Venezuelan citizens cross the Simon Bolivar international bridge from San Antonio del Tachira in Venezuela to Norte de Santander province of Colombia on February 10, 2018. Oil-rich and once one of the wealthiest countries in Latin America, Venezuela now faces economic collapse and widespread popular protest. George Castellanos/AFP/GETTY

Pre-sale for an oil-backed cryptocurrency began Tuesday in Venezuela as the financially strapped government attempts to curb an economic crisis. Venezuela hopes their cryptocurrency, called the "petro," will help buoy the country’s economy, crippled by inflation, economic sanctions and volatile oil prices.

Venezuelan President Nicolás Maduro said that the petro aims to infuse his cash-strapped economy with around $6 billion in sales from the initial cryptocurrency offering.

“Petro has been created in an innovative way, using the highest standards in blockchain technology and information security,” Venezuela stated on the petro website. “Electronic asset representations facilitate more direct trade between emerging nations as well as the work of the State within the framework of true financial and economic independence.”

The country hopes to see investment from countries like Qatar and Turkey. The U.S. and European Union have imposed economic sanctions on the country as a way to punish a regime seen as autocratic.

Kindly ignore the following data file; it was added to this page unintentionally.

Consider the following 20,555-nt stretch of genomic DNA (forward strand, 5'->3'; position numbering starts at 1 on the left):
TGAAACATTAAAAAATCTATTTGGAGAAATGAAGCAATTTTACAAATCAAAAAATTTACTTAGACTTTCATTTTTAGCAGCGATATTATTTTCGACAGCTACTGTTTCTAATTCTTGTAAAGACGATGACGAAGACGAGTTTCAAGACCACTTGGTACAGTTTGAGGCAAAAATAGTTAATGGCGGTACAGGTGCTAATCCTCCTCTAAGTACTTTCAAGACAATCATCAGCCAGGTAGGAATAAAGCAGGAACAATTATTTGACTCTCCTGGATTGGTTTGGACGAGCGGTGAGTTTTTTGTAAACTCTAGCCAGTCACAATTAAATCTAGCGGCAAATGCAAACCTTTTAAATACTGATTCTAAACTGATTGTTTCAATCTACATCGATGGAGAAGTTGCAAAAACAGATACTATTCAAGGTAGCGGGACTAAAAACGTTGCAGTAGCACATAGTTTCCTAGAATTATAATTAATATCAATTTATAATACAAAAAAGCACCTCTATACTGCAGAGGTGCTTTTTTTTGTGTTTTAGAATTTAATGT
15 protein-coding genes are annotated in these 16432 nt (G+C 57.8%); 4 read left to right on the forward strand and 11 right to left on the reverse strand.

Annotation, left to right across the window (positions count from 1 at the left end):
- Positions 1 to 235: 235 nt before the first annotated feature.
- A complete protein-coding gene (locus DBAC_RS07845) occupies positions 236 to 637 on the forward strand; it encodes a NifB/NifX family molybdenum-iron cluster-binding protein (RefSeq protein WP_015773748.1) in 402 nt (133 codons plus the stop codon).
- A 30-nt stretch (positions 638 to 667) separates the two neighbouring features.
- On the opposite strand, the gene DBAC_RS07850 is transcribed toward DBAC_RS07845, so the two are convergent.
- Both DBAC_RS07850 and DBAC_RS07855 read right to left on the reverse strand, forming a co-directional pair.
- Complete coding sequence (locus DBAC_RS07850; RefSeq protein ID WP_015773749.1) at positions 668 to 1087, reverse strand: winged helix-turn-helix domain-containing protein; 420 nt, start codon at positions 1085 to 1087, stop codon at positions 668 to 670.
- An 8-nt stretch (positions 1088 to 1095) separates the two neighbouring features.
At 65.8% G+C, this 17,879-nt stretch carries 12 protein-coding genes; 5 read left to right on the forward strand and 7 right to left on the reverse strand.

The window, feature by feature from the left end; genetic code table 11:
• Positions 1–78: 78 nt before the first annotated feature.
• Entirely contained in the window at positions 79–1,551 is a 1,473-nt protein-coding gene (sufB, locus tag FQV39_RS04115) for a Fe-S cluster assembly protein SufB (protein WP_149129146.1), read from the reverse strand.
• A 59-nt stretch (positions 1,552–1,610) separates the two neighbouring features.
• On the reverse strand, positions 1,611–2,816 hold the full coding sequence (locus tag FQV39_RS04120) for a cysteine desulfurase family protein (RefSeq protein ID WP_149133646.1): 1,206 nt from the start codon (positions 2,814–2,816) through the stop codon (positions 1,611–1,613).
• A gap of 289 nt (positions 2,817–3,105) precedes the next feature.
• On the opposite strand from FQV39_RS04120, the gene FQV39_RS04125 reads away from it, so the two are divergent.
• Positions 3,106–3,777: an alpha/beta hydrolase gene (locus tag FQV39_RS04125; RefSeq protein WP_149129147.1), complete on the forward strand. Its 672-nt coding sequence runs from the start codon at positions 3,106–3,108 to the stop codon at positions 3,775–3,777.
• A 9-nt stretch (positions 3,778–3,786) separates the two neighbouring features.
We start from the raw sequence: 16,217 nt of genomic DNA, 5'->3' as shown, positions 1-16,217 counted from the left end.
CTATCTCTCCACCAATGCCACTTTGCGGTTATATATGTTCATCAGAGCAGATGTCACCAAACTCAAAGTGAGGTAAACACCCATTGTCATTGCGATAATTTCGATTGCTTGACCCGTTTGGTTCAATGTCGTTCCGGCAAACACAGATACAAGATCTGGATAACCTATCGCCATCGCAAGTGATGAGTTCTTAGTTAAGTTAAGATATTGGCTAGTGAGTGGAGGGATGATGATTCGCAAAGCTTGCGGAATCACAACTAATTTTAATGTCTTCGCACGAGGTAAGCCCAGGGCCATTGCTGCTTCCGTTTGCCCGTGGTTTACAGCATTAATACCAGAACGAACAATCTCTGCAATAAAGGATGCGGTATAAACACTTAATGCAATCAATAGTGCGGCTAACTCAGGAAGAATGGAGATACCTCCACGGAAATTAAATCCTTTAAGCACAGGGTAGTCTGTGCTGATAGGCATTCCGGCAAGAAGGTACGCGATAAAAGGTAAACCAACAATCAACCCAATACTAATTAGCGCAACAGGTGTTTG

“They have been trying to figure out ways to get around anti-money laundering sanctions provisions, and crypto is maybe one way they can do that,” Venezuelan journalist Francisco Toro told CNBC. “I do think that part of this is about getting investors from non-traditional lenders, from Russia and China, to put in some more money, to lend fresh cash. The financial sanctions — the U.S. sanctions, the European sanctions — are not the main reason Venezuela can't raise financing. The main reason Venezuela can't raise financing is that macroeconomic finance is a s--- show.”

The petro, at first, can’t be bought in Venezuelan bolivars, making it unavailable to most Venezuelans.

In addition to sanctions, Venezuela has been hurt by inflation and lower production of its main export, oil. The bolivar has seen an inflation rate of more than 4,000 percent in the past year, according to the country’s National Assembly. Currently, one U.S. dollar would fetch 235,000 bolivars on the black market, according to the Financial Times.

The National Assembly is run by the opposition party and outlawed the petro last month, but the body has seen their power drained since Maduro has mostly ignored their decisions and convened a superseding body, the Constituent Assembly, last year.

“This is not a cryptocurrency, this is a forward sale of Venezuelan oil,” said legislator Jorge Millan last month. “It is tailor-made for corruption.”

Economic mismanagement in the country has led to what some call a humanitarian crisis. Food and medicine in the country have become scarce. A study from several universities and aid organizations show that nearly 75 percent of the country lost at least 20 pounds in 2016.